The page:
The Perils of Play

IMG_3790Lawyers and insurance companies are ruling the world and they are taking us in the wrong direction. Simply put, there is more to life than avoiding death. We have been sucked in anyway to avoiding risk at all costs. This is especially acute in today’s parents who have coddled this generation of children so much; they are likely to never leave home.

Many of the children have never walked to school, or been unsupervised for any length of time. Their lives are spent in the home or during a scheduled activity or play date. No parent would risk abduction and let their child play outside alone! Lets not forget the perils of having sunshine on unprotected skin or the risk of a fall.

But we have taken it so far the saying, “Better safe than sorry” is no longer a truism. Take the playground issue for instance. After a particularly damning report about the perils of the city’s playgrounds; that actually was written with a view to how things “should” be built in the future, not a comment on the current dangers on the playground, the city of Toronto ripped out all of it’s play equipment from public properties and schools.

We have all heard this argument. “Now that there is a report saying that the playground is potentially dangerous we are exposed legally.” Again, with the lawyers and the insurance companies. If a child was hurt and the parents decided to go for a windfall of cash, the city would be liable. There was no way to take the risk. Rip out the playgrounds.

The post-game analysis done by the Canadian Medical Association Journal (CMAJ),
showed a great improvement in safety citing 550 less injuries on playgrounds. Now, an injury is described as any time a form is filled out and “includes injuries attended to by teachers or school staff, as well as those in which the child went home or to a health facility”. Funny thing that the CMAJ article made no mention of how this lack of activity affected the children, their ability to concentrate, their weights or their happiness, to name a few undiscussed variables. The study focused entirely on the reduced risk of injury.

Now with funding the way that it always is — tight, the city did not have a plan to replace all of the equipment with the recommended “safer” equipment. The wealthier neighbourhoods did fundraising and refurbished the playgrounds but after 9 years many of the playgrounds remain barren. So now we also have an economic split. The poorer children are more likely to have no way to be engaged and active during the school day and become higher risk for being named a troublemaker.

In other cities, the rules have become so strict that normal games like tag are not allowed because it requires “touching”. Throwing things can be hazardous. Boisterous play can result in someone getting hurt. In other words, we are asking our children not to play because it is dangerous.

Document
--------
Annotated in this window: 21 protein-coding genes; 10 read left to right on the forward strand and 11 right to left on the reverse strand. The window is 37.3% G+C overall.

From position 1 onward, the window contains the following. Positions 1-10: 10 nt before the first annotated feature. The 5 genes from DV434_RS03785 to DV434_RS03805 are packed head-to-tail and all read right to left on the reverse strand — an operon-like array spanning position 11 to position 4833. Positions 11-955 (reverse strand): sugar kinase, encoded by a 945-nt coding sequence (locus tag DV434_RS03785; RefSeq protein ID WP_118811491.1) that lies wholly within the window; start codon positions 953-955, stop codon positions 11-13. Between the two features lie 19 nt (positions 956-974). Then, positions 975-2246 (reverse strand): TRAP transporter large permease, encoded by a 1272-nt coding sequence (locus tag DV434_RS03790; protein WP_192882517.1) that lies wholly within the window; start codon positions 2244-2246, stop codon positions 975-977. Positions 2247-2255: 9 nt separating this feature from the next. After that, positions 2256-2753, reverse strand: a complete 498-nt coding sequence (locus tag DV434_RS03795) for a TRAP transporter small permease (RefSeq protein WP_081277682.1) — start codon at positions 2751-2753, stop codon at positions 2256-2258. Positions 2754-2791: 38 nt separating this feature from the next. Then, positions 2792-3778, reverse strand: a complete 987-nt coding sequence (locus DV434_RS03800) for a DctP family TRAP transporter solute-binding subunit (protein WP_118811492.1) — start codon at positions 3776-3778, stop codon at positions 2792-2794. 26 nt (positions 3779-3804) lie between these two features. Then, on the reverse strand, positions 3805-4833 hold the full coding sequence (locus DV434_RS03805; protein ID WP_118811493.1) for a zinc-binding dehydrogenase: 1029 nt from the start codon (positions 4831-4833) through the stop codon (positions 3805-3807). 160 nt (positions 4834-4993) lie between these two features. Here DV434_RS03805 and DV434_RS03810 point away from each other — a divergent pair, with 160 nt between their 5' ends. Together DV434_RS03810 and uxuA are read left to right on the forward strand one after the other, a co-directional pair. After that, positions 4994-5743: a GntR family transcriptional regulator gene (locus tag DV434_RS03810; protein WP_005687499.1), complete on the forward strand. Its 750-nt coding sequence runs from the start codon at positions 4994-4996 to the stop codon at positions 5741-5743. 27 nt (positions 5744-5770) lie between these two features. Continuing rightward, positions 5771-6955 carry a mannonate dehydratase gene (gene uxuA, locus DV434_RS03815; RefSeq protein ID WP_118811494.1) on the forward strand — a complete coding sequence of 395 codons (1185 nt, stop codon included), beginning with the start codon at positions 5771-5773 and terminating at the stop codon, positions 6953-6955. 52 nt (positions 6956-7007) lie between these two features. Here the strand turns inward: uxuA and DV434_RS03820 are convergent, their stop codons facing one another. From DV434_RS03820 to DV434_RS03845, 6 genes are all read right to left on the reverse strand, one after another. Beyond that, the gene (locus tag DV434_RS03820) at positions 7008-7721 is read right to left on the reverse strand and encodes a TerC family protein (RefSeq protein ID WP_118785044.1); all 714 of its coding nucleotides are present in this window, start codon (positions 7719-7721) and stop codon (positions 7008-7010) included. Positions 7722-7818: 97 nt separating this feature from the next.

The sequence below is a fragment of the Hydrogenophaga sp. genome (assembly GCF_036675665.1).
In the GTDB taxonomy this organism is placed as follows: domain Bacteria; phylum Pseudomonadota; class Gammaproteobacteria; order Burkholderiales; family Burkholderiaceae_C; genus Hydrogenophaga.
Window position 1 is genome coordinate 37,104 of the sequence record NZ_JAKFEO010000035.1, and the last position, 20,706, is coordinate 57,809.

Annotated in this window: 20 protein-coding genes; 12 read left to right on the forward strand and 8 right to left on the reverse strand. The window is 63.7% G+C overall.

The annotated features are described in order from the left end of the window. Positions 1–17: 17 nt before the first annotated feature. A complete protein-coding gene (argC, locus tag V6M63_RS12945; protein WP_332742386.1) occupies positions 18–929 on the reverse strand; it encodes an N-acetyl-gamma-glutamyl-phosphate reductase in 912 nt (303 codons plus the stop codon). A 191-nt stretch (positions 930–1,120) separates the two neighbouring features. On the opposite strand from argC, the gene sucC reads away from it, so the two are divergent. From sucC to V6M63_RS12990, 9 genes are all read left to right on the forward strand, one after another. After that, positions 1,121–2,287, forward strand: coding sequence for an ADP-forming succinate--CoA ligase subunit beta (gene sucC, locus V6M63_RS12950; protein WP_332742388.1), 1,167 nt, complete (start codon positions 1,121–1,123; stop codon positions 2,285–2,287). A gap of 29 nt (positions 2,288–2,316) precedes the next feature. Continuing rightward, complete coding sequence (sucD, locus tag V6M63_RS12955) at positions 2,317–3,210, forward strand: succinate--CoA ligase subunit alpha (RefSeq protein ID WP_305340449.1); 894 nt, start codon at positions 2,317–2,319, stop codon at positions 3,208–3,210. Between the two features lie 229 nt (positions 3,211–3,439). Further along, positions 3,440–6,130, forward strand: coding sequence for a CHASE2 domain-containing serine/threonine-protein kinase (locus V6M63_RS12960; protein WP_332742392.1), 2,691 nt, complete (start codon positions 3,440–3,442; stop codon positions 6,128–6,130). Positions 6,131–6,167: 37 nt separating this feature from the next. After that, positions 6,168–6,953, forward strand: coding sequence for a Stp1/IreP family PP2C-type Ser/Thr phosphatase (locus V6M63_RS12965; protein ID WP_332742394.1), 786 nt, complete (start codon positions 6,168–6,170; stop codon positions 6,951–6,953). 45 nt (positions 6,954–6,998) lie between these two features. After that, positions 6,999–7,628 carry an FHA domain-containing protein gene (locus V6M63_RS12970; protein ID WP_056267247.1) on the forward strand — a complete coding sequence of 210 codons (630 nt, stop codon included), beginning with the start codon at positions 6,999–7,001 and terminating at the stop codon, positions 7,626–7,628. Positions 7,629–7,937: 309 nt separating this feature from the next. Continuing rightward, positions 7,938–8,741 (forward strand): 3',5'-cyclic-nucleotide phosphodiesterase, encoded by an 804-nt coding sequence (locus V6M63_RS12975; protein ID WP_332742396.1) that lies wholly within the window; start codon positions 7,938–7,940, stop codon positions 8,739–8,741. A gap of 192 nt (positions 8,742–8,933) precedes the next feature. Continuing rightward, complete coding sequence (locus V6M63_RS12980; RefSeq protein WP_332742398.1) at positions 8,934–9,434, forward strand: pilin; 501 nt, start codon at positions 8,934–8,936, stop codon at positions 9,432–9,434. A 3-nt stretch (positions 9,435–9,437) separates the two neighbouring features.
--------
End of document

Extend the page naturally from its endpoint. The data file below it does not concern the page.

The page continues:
So an entire cohort of children is not being allowed normal physical activity. This same group of children is the fattest, most out of shape generation of children North America has ever seen. The way that we are dealing with this lack of exercise is to take away play. Interesting.

Children that cannot make the adjustment to this lack of exercise can become troublemakers because they will have difficulty concentrating or paying attention. These children may be diagnosed with Attention Deficit Hyperactivity Disorder (ADHD) and medicated. For that matter, in 2011 one in ten children were diagnosed with ADHD in the US. If children cannot sit still, they are given a pharmacopeia of drugs to help them calm down. So let me summarize, many of our children are driven to school and then they are not allowed to play all day and we medicate them to keep them from being too restless. There is no way to over state this.

A particularly nonconformist principal in New Zealand decided to get rid of all of the rules on his playground at school and yes, there were a few injuries, but many of the other “bad behaviours” decreased. In fact, the students focused better in class. Bullying, tattling and vandalism all decreased and fewer children were getting hurt. Perhaps, just perhaps, kids need to be able to play to stimulate themselves and well, be normal children.

Now the question becomes, how do we deal with the lawyers and the insurance companies that are salivating at the thought of a child breaking her arm on the playground? Until we address that issue, we are putting all of our children at real risk, not just the normal childhood risk of a scraped knee or a bruise.

 

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